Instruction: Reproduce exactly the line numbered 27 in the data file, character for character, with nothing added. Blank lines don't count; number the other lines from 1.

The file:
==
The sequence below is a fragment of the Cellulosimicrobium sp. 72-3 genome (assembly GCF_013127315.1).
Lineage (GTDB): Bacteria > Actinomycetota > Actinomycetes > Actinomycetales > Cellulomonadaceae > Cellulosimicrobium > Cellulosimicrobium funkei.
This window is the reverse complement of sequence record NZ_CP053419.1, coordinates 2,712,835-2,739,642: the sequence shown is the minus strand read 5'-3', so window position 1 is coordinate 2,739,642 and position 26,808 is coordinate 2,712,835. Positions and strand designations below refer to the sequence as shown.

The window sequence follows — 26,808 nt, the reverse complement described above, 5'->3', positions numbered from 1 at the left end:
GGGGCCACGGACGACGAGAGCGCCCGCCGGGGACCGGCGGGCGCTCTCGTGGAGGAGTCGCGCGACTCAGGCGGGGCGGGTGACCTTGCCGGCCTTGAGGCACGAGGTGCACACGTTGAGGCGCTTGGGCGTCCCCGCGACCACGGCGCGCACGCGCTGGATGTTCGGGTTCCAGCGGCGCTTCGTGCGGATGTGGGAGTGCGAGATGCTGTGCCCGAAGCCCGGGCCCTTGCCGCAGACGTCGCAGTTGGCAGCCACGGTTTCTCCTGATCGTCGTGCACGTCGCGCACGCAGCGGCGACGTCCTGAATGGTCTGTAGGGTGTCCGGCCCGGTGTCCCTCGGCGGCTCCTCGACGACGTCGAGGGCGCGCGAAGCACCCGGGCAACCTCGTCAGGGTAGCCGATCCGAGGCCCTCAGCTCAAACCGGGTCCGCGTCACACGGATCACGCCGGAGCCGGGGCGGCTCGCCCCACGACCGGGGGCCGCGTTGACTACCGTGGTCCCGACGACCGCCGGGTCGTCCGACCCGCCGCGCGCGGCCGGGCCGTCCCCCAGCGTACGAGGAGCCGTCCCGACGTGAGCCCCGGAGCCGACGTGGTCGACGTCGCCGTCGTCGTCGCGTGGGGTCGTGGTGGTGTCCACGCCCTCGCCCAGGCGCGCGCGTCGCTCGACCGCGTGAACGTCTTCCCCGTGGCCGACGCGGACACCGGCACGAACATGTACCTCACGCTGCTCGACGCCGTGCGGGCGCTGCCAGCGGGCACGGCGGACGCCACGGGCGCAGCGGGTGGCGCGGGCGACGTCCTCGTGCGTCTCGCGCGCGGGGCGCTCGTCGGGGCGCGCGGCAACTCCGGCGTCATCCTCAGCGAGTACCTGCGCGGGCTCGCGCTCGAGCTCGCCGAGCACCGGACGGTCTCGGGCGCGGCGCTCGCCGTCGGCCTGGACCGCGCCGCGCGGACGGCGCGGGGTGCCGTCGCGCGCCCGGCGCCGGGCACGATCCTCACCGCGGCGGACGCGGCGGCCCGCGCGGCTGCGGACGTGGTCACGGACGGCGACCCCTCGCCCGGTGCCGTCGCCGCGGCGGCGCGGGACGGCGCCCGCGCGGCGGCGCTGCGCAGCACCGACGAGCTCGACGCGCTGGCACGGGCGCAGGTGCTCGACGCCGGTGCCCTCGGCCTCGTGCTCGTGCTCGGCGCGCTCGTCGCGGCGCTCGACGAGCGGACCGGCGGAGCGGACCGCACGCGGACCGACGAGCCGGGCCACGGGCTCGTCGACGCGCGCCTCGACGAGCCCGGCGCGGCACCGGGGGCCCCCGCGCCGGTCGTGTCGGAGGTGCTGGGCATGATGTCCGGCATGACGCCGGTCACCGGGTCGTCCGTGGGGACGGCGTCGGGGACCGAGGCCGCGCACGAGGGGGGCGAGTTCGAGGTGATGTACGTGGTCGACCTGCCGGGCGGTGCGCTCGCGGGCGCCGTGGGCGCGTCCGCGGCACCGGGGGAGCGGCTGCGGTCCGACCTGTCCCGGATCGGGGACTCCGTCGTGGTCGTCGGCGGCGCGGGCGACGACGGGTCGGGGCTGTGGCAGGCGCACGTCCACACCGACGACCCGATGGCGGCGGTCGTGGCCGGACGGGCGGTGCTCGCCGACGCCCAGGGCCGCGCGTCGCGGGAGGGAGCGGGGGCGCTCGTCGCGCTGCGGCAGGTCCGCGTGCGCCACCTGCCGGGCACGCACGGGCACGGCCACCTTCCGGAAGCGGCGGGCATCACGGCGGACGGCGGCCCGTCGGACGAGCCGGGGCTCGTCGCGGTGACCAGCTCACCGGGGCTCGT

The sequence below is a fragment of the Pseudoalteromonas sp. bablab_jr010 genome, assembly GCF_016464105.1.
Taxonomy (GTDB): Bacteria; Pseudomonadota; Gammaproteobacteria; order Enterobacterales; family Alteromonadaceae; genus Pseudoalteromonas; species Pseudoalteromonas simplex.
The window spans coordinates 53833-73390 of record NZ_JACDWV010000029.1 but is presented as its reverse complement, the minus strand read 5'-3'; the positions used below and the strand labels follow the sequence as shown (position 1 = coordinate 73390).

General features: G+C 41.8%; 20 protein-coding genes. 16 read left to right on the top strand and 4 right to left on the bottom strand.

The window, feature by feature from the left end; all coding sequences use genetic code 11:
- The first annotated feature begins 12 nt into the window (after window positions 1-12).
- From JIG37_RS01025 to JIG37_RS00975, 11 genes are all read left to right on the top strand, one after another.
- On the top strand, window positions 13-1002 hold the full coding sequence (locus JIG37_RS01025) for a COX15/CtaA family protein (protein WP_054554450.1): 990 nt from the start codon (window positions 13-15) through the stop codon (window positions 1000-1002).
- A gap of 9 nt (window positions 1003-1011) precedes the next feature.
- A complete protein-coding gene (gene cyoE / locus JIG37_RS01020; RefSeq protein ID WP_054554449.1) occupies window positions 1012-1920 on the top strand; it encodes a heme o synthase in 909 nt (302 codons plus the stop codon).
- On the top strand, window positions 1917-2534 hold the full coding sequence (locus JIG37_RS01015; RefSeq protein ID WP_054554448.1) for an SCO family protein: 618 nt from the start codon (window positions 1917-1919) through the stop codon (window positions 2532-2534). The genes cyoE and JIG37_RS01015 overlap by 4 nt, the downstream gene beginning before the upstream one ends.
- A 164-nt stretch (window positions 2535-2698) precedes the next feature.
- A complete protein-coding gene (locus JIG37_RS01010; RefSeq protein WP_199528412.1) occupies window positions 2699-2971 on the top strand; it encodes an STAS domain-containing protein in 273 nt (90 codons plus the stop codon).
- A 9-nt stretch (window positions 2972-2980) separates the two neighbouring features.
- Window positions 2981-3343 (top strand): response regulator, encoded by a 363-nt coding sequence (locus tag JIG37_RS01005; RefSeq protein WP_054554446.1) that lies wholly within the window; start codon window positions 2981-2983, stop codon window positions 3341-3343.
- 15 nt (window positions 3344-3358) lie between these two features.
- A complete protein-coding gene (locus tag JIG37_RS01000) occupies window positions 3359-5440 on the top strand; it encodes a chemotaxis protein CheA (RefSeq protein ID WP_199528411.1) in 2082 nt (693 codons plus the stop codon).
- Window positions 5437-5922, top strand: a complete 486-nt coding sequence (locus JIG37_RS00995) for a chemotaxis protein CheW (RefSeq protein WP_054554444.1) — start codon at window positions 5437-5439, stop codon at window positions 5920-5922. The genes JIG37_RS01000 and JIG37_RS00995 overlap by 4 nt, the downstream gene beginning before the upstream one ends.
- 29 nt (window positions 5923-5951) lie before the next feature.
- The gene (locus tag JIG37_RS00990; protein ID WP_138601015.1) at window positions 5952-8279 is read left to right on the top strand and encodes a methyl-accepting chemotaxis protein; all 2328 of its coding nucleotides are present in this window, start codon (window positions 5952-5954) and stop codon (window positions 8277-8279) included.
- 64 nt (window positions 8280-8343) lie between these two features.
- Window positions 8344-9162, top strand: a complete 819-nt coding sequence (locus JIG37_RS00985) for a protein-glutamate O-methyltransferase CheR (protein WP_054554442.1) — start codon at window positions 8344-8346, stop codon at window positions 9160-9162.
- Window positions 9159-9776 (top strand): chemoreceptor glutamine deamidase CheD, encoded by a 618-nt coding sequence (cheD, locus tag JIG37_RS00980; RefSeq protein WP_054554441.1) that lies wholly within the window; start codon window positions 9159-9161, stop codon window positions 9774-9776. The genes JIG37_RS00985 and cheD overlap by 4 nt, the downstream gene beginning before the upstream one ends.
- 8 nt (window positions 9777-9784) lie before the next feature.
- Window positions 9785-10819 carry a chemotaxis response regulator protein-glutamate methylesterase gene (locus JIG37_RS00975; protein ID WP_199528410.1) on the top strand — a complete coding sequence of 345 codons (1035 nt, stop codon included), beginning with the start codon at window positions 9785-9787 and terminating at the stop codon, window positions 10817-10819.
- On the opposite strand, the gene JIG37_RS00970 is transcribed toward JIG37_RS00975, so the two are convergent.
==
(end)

- Window positions 8344-9162, top strand: a complete 819-nt coding sequence (locus JIG37_RS00985) for a protein-glutamate O-methyltransferase CheR (protein WP_054554442.1) — start codon at window positions 8344-8346, stop codon at window positions 9160-9162.